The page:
As such, try to set realistic, specific goals like “I will walk for at least 25 minutes, 4 days this week.” Or “I will add 1 extra serving of fresh fruits or vegetables to my diet this week.”

Use your support network

Remember that you’re not alone. There are many people around you who can help and support you on your weight loss journey. Be sure to reach out to your friends, family, coworkers, doctor, or healthcare team for support, especially during challenging times.

If you have insurance, you may also want to check with your health plan to see if they offer nutrition counseling or health coaching. These resources can help give you the tools you need to work toward your weight loss goals.

Also check to see what resources are available in your community. This could include walking groups, fitness clubs, or healthy cooking classes. You may also want to look into weight loss support groups online or in your community.

Talk to your doctor about other weight loss options

If you still have a hard time losing weight after adjusting your diet and portion sizes, and increasing your physical activity, talk to your doctor about other options, such as prescription medications or weight loss surgery.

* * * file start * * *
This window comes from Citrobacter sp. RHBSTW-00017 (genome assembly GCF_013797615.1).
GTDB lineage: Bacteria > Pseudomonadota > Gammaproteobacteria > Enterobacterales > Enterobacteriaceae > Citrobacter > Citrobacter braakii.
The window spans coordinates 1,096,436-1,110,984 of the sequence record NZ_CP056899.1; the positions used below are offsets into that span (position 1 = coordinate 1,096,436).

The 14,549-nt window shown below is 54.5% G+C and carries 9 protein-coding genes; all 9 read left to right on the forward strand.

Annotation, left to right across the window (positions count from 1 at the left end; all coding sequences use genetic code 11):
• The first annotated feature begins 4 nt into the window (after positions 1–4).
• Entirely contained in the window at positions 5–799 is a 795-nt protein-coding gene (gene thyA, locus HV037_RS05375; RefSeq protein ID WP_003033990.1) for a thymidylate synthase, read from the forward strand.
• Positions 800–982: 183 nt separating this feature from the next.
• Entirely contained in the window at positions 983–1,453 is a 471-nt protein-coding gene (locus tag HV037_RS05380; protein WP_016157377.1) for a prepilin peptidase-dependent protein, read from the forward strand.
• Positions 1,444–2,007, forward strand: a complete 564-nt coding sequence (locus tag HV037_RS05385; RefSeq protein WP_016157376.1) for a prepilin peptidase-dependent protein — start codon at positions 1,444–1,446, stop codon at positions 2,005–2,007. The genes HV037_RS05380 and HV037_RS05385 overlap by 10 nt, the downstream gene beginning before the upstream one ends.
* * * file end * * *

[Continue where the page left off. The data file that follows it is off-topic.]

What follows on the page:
• Prescription medications for weight loss work in different ways. Some types of medications can help curb your hunger, while other medications may make it more difficult for your body to absorb fat from the food you eat.
  • Weight loss surgery, also known as bariatric surgery, treats obesity by decreasing the size of your stomach which, in turn, limits how much food you can comfortably eat. There are different types of bariatric surgery, including:
    • Gastric sleeve: With gastric sleeve surgery, about 80% of your stomach is removed. The part of the stomach that remains is sewn into a banana-shaped pouch. This is the most common type of weight loss surgery in the United States.
    • Gastric bypass: With this type of surgery, also known as Roux-en-Y gastric bypass, the surgeon removes a large portion of your stomach and the first part of your small intestine.
    • Gastric band: A less invasive procedure, gastric band surgery involves the placement of a band around the top of the stomach to create a pouch that holds a smaller amount of food. The band is adjustable, which means your surgeon can change the size of the pouch if necessary.

Obesity is a risk factor for heart disease as well as other conditions like diabetes and some cancers. Examples of the types of heart disease that obesity has been linked to include coronary artery disease, heart failure, and AFib.

Body shape, specifically having more fat at your waist, also increases heart disease risk. This is because visceral fat can contribute to increased inflammation in the body.

If you’re interested in losing weight, talk with your doctor to discuss a healthy weight loss strategy that’s right for you.